So, as the Citroen DS5 of life disappears down the road of fashionable items that passed up by, it’s time to give an honest verdict.
Firstly, this is a car that you want to like. From the moment it turned up with us, the Citroen looked massively appealing from both the inside and the out. Definitely different and daringly designed, you have to take your chapeau off to the French for creating a cracking looking car.
The radically styled interior, brilliant dashboard and cool seats suggest it will be a great car to own too. However, all is not what it seems with the DS5 and sadly, the whole driving experience is a frustrating letdown. The car has lifeless steering, feels twitchy on rough roads and is devoid on driver involvement.
So, despite all the kit on our test car – the sat nav that has stars in the night sky, the massaging driver’s seat and a thumpingly good stereo – it’s never going to match up to the competition from Ford and Vauxhall in the family transport department.
And that is, unfortunately, rather a shame…
It’s taken almost a week but I’ve finally found a road where the DS5 behaves beautifully. Stick this funky looking coupe/MPV on a motorway and it really comes into its own.
I took a long drive down the M5 today to play a man at petanque – it’s a long story but destined to be a feature in the Financial Times. The big Citroen sits on a fast, smooth road beautifully and is also whisper quiet.
So quiet in fact that it is remarkably easy to slip over the speed limit. The speaker system is exceptional, made by Denon and worth every penny, if you fancy an accessory upgrade.
The three automatic blinds that screen off the sunroofs proved worthwhile and I used the seat massage function to prepare my body for my game of petanque. Perfect.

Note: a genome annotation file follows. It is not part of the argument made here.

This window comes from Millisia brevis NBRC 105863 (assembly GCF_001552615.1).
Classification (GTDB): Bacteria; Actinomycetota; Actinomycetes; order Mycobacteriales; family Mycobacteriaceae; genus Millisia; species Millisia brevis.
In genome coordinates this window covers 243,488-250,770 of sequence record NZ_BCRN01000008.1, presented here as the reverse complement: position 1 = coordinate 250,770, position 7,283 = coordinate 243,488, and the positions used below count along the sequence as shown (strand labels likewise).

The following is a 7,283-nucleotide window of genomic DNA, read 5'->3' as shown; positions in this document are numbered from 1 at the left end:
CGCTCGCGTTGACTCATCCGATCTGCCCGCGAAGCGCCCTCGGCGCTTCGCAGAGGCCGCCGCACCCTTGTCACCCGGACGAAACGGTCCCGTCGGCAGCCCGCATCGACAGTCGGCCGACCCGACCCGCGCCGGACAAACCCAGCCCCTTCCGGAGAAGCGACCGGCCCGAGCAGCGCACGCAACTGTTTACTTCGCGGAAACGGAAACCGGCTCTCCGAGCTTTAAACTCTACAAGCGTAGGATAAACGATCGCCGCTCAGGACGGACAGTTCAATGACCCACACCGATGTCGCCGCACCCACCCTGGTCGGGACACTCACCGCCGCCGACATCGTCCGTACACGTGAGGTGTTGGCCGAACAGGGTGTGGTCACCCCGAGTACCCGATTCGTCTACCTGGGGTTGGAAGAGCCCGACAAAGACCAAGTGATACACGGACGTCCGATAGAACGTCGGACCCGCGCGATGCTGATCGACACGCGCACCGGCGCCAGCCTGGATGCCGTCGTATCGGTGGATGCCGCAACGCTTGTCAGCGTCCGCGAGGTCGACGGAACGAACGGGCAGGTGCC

There are moments when I’ve really enjoyed the DS5 – it’s usually when I’m passing a shop window and see the reflection in the glass. There are admiring glances because the Citroen looks like a rather outsize coupe on steroids.
I’m desperately trying to resist using the phrase form over function but with the DS, it really does come down to that. The driving experience is best described as average and that’s a huge shame considering how much attention went in to creating a car that looks so darn good. Inside and out!
It is very practical and with the back seats lowered, also swallows up a large amount of anything. The subwoofer in the boot eats into space a little but nothing too intrusive.There are storage spaces everywhere, including a massive bin under the centre armrest.
If the DS5 had been designed by the French but engineered by Germans, I rather feel it would have been a much better car than it is…
I’m a modest 5ft 10ins. The DS5 is a family car, so why do I keep cracking my head on the side of the door opening when I step inside? It’s got to the point now where I duck down when I slip behind the wheel – although today I straightened up afterwards and immediately bumped my head on the centre roof console instead.